Hairtourniquet Wikimedia James Heilman Hair_Tourniquet_after

Photos before & after release from Wikimedia Commons

Hair tourniquets (and sometimes thread tourniquets) can occur on toes (most common), fingers, and more rarely the penis, clitoris, or uvula. Peak occurrence is at age 2-6 months, corresponding with maternal postpartum hair loss. Edema may progress to vascular compromise; ischemia and autoamputation have occurred. Tips for removal:

  • Magnifying loupes can be helpful
  • Consider topical anesthesia with EMLA or viscous lidocaine (avoid LET w/epinephrine so as to not confuse discoloration due to the tourniquet vs due to temporary epinephrine effect)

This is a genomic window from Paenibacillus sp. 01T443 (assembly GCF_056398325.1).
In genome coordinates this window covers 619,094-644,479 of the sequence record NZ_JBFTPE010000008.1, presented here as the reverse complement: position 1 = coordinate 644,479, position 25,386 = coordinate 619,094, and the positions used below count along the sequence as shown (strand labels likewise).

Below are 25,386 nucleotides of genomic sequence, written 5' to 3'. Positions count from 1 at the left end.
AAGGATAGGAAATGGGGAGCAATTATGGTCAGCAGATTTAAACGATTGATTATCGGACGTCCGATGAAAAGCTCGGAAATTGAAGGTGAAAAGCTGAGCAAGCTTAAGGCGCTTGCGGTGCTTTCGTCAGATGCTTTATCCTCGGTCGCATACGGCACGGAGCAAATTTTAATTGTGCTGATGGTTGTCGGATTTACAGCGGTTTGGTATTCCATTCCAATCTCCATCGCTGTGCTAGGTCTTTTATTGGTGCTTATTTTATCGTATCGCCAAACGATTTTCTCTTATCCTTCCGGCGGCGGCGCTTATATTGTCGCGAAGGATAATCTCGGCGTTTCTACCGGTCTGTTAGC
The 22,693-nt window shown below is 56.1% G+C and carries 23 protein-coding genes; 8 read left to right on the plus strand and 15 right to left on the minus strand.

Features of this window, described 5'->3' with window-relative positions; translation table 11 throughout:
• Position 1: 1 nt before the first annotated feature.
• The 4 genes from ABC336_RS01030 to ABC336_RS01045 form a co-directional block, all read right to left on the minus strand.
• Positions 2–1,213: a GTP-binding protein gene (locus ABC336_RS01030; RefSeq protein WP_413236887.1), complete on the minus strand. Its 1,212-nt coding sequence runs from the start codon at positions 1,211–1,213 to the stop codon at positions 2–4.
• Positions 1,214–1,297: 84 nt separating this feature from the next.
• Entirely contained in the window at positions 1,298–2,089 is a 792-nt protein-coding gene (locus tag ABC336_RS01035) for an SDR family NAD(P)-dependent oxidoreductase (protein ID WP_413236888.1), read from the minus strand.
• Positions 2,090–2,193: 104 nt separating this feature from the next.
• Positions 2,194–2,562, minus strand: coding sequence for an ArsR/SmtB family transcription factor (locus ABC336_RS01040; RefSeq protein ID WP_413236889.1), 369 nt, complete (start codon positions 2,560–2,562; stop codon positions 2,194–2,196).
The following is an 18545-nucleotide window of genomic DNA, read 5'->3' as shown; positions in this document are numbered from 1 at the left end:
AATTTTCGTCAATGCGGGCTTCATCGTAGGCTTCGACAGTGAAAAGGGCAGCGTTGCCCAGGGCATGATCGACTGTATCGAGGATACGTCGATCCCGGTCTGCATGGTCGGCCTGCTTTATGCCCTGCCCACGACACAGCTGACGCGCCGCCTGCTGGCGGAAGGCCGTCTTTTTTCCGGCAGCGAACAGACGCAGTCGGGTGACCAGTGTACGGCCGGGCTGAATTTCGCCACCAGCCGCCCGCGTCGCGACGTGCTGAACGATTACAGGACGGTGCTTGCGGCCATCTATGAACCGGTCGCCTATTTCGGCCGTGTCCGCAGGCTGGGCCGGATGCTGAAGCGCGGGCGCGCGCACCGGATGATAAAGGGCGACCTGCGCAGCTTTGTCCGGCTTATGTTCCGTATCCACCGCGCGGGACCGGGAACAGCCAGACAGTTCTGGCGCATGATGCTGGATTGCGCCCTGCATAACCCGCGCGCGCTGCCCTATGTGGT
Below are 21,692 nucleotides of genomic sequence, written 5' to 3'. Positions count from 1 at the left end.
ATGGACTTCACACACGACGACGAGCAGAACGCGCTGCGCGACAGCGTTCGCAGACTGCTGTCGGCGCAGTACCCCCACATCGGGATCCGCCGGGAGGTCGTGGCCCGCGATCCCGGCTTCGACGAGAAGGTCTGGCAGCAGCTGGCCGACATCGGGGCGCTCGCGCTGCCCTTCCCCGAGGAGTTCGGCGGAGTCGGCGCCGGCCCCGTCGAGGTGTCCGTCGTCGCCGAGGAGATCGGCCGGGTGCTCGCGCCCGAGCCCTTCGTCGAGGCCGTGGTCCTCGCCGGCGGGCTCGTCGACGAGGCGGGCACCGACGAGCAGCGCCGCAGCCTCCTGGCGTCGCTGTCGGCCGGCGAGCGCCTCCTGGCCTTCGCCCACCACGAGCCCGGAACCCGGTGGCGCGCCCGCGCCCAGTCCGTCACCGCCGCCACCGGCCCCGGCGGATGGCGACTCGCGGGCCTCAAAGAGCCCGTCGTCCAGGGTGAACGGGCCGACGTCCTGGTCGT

• If definitely a hair, depilatory cream (eg Nair) can be applied for 3-10 minutes on unbroken skin; repeat once if not successful (the product can irritate skin, however)
  • AliEM describes use of a cutting needle to get under the hair and cut it
  • If the hair is too deep / not visualized, the cutting needle can still be used to lift the tissue and constricting band, and a scalpel then used to cut the hair and superficial layer of tissue
  • Severe tourniquets may require perpendicular cuts to the bone, best done at 3:00 and 9:00 positions
  • Look for improvement in swelling and color with release. If the hair cut deeply, it may be difficult to see if release is complete. At least one author has studied ultrasound for identification¬†
  • Consult a urologist for deep penile tourniquets
  • Consider child abuse, particularly with genitalia involvement